Article Text


Comments on the dilemma in the January issue: ‘When in Rome . . .’
  1. Steven McCulloch


In the dilemma discussed in the January issue of In Practice, you were working on a short stint for a charity NGO in a developing country. A farmer had walked in with a 13-week-old dobermann puppy and had asked you to clip its ears and dock its tail. You were not comfortable with this, but the farmer said he would do it himself if you did not. Also, a local vet had offered to do it for you, if you would help with the anaesthesia (IP, January 2016, vol 38, pp 46-47). Richard Brown suggested that this was not an urgent matter, and time should be taken to assess the situation. You needed to look at the law in the country, what local veterinary colleagues would do, the local standards of welfare, and the capability of the farmer before making any decision. Even though it might be against your own ethical stance, on welfare grounds the best option might be to carry out the procedure yourself with high-quality care. As in any situation, prevention was better than cure: before working abroad you should do some research to provide yourself with information on the kinds of situations that might arise.

Statistics from

THAT the vet should gather further information about the issue is sound advice, because if clipping and docking are legally prohibited or contrary to the charity employer's policy, the conflict is effectively resolved. Suppose that the procedures are legally permitted and the charity has no stated policy on clipping and docking, how might the vet proceed? First, the vet should consider their own personal ethics. If they do not feel comfortable performing the procedure, they should decline. Clipping and docking at 13 weeks is legally prohibited in their own country based on welfare grounds. This legal prohibition on animal welfare grounds is sufficient reason to decline the request, and the vet should not do something against their will which might later play on their conscience.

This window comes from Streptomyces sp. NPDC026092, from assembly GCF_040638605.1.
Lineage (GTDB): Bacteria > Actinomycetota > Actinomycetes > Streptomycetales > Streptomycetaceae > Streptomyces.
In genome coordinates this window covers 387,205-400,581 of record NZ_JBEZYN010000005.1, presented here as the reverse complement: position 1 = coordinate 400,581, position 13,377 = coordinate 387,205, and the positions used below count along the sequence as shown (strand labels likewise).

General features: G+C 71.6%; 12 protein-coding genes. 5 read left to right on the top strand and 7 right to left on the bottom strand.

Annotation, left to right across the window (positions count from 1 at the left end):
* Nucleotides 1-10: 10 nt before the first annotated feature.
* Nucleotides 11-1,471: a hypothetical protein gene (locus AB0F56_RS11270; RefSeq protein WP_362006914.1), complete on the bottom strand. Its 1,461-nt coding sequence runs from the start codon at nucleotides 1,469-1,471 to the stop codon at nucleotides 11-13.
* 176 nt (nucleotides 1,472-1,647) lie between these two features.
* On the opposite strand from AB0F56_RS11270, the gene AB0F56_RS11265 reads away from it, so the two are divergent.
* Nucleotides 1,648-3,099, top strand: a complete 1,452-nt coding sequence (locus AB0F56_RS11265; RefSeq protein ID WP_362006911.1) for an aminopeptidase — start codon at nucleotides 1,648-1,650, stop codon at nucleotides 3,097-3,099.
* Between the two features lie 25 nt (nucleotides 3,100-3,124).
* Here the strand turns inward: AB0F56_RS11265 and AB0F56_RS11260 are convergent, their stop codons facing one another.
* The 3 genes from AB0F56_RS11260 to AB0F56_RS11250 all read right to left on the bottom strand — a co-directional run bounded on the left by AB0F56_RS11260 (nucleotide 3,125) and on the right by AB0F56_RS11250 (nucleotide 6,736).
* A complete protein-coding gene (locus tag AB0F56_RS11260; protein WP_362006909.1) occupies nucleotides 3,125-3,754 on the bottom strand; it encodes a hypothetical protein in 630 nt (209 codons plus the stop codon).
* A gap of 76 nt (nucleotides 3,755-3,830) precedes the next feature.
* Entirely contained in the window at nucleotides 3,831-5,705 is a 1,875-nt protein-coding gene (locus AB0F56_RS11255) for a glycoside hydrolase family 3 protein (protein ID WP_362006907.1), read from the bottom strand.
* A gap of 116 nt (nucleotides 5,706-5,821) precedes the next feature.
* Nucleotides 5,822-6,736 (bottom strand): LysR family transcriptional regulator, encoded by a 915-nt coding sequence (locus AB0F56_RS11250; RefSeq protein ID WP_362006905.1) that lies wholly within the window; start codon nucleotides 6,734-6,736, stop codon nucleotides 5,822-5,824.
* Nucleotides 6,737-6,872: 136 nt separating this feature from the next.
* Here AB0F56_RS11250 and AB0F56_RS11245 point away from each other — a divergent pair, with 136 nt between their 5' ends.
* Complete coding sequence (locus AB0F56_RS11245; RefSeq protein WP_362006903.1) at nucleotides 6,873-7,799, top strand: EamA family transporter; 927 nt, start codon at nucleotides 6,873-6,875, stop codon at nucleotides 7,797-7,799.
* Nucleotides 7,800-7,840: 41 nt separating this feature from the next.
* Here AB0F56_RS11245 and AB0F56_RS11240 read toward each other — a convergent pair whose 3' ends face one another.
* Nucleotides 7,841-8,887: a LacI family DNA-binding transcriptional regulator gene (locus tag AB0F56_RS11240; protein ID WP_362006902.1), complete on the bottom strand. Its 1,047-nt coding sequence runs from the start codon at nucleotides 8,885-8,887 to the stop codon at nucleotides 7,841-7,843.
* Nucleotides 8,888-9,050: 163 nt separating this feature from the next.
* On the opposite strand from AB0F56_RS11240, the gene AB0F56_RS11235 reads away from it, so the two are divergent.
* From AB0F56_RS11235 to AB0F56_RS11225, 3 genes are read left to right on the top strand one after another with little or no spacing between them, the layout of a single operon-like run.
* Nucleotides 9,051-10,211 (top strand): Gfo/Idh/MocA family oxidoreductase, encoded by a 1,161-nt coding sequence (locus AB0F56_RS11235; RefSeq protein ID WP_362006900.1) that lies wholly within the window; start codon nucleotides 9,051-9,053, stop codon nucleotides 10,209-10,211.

The crux of the moral conflict arises because the farmer claims he will perform the surgery himself if the vet declines to do it. The vet is faced either with performing the surgery, or declining with the consequence that the farmer may do it himself, where the dog's suffering will be greater. This dilemma highlights consequentialist and deontological reasoning in ethics. In consequentialist ethics, there are no absolute prohibitions and agents act to bring about the best consequences. In deontological reasoning, where agents act according to a system of moral rules, some acts are absolutely prohibited, no matter what the consequences.

In this scenario, the vet who reasons in a deontological manner will be opposed to clipping and docking, no matter whether the dog suffers more if the farmer carries out the procedure. For the consequentialist, the right action is determined by the consequences alone. If the vet believes the world will be a better place should they clip and dock, then they ought to clip and dock. Conversely, if the consequentialist vet believes the world will become a worse place, for instance by perpetuating the practice of cosmetic surgery, then they should decline.

View Abstract

Request permissions

If you wish to reuse any or all of this article please use the link below which will take you to the Copyright Clearance Center’s RightsLink service. You will be able to get a quick price and instant permission to reuse the content in many different ways.